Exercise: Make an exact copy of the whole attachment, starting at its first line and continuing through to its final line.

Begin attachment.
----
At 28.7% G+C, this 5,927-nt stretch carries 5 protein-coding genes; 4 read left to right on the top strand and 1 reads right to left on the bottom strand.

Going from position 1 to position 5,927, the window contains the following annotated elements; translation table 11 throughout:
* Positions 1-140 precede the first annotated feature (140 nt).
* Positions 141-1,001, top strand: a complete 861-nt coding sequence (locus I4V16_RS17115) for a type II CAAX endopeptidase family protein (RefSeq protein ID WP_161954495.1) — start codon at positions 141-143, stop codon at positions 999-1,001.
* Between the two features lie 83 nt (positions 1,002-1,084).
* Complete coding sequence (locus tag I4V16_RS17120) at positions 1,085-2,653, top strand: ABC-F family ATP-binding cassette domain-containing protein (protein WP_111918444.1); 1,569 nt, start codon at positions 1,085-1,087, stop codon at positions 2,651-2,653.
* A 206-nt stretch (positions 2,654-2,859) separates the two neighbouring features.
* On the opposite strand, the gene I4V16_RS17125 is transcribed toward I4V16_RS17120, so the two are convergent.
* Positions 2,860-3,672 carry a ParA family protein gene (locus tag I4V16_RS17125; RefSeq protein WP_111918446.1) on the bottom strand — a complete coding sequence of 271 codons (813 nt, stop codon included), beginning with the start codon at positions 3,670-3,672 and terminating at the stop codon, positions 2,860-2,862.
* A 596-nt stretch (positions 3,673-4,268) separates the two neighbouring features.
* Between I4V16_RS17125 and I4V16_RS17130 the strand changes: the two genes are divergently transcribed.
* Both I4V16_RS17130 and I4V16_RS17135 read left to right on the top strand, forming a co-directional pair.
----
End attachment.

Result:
At 28.7% G+C, this 5,927-nt stretch carries 5 protein-coding genes; 4 read left to right on the top strand and 1 reads right to left on the bottom strand.

Going from position 1 to position 5,927, the window contains the following annotated elements; translation table 11 throughout:
* Positions 1-140 precede the first annotated feature (140 nt).
* Positions 141-1,001, top strand: a complete 861-nt coding sequence (locus I4V16_RS17115) for a type II CAAX endopeptidase family protein (RefSeq protein ID WP_161954495.1) — start codon at positions 141-143, stop codon at positions 999-1,001.
* Between the two features lie 83 nt (positions 1,002-1,084).
* Complete coding sequence (locus tag I4V16_RS17120) at positions 1,085-2,653, top strand: ABC-F family ATP-binding cassette domain-containing protein (protein WP_111918444.1); 1,569 nt, start codon at positions 1,085-1,087, stop codon at positions 2,651-2,653.
* A 206-nt stretch (positions 2,654-2,859) separates the two neighbouring features.
* On the opposite strand, the gene I4V16_RS17125 is transcribed toward I4V16_RS17120, so the two are convergent.
* Positions 2,860-3,672 carry a ParA family protein gene (locus tag I4V16_RS17125; RefSeq protein WP_111918446.1) on the bottom strand — a complete coding sequence of 271 codons (813 nt, stop codon included), beginning with the start codon at positions 3,670-3,672 and terminating at the stop codon, positions 2,860-2,862.
* A 596-nt stretch (positions 3,673-4,268) separates the two neighbouring features.
* Between I4V16_RS17125 and I4V16_RS17130 the strand changes: the two genes are divergently transcribed.
* Both I4V16_RS17130 and I4V16_RS17135 read left to right on the top strand, forming a co-directional pair.